Atlanta voters, Kate Hausmann and Stephen Reid, said they submitted their requests to vote in absentia in mid-April by email, but received a response that first confirmed their request a few days before Tuesday’s election. Finally, they never received a ballot and voted in person after waiting two hours in line.

“The most frustrating thing is that we both sent our applications so early,” Reid said.

County Commissioner Hausmann said county election officials had made a decision to process the voting applications that were last sent via email. He claims that 8,000 of those applications were “lost”.

Concerns over the U.S. Postal Service

The workforce emerged as a central concern for Election Day. Most of the surveyed workers are elderly – coronaviruses are most at risk. And like Georgia, many will face the challenge of finding replacement workers and will need to increase staffing to process ballots in the weeks before election day.

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Georgian officials say a week before the election, their records showed that almost all (96%) of the required ballots had been delivered. And more were delivered in the last days before election day. Yet many voters still reported never getting theirs – in some cases two people in the same household both submitted ballots, but only one was submitted.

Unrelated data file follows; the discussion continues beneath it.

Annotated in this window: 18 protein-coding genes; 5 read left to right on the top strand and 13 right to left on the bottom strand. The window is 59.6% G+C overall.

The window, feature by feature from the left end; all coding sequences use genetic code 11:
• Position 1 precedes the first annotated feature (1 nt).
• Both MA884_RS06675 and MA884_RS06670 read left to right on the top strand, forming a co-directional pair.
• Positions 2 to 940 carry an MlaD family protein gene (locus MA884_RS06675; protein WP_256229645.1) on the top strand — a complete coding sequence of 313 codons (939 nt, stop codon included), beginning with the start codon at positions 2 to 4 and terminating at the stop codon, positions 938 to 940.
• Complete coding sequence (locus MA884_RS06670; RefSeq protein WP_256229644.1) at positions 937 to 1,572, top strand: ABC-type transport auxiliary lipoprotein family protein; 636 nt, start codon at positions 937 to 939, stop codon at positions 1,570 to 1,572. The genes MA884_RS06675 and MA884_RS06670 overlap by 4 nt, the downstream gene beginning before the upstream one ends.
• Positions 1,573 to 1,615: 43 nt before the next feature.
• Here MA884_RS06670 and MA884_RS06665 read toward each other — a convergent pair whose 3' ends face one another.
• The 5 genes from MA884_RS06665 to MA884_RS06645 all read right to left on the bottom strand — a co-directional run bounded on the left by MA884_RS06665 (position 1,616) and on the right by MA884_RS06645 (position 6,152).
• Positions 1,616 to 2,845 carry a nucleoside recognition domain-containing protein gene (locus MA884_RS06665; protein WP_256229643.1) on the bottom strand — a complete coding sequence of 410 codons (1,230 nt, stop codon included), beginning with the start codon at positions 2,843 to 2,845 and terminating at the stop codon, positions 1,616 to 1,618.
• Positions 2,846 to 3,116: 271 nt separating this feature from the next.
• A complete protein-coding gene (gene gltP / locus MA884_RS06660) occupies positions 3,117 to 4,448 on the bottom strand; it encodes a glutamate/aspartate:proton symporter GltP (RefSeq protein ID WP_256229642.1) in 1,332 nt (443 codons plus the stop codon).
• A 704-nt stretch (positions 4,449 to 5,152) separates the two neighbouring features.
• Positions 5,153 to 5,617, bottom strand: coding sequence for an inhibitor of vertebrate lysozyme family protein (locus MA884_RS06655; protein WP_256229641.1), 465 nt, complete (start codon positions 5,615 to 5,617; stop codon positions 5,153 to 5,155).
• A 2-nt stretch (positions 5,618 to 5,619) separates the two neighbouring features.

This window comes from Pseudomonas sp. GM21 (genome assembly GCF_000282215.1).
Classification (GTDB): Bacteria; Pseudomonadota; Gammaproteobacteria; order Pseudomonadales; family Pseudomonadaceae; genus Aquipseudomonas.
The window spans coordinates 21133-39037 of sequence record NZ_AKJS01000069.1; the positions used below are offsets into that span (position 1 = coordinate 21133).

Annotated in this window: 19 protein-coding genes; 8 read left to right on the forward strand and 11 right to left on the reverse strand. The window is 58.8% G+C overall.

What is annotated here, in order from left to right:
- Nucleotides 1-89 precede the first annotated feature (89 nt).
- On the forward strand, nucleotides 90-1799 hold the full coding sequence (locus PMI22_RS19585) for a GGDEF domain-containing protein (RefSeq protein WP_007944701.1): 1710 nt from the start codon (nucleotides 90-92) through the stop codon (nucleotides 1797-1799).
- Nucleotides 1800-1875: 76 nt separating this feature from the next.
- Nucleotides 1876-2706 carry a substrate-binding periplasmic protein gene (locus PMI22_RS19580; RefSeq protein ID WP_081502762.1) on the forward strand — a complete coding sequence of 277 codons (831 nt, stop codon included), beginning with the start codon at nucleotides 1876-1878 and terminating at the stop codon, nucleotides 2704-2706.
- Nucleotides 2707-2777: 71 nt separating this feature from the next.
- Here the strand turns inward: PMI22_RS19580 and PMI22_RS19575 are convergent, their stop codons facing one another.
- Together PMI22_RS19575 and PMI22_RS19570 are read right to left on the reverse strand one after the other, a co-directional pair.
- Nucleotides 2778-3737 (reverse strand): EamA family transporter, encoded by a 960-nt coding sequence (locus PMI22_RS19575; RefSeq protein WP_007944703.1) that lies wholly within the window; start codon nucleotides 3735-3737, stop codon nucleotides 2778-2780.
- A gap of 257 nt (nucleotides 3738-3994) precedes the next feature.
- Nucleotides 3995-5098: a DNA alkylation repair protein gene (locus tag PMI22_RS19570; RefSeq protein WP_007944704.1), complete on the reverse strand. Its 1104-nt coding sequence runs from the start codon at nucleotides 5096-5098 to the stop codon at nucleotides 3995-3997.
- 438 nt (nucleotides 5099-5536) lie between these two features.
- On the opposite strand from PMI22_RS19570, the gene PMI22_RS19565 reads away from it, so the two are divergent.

The U.S. Postal Service has insisted it will be prepared to deal with the increased amount of electoral mail, but doubts – especially among voters – remain about whether the postal service can rely on ballot handling.

There are isolated reports in Wisconsin a ballot box found after the election. It is unclear whether the ballots were lost at the post office in Georgia. But while some states that have worked for years to implement mail voting have designed a solution for tracking ballots, states that are newer in email voting are behind that curve.

“There has been legislative talk about how the USPS is creating end-to-end monitoring of the election mail,” said Howland, the commissioner for election assistance. “And I’d definitely like to see that on the spot.”

“We are able to do that and relatively speaking it would not be expensive to have such a system established in the USPS,” he added.

Even with an uninterrupted election day process, several election officials agreed on one thing: a flood of postcards, provisional ballots, and longer early votes will slow the summation of election night results. So slow that the results may not be known for days after the final ballots are submitted.

In Georgia, the day before the election, the state said there were still nearly 600,000 ballots left to be requested and sent to voters. Government officials cannot know how many of those voters chose to cast their ballots in person or whether that ballot was simply processed or not.

As the sun rose the day after the election, the final results remained unknown.

CORRECTION: This story has been updated to specify the amount of money in the CUSTOMS Act.

CNN’s Dianne Gallagher and Pamela Kirkland contributed to this story.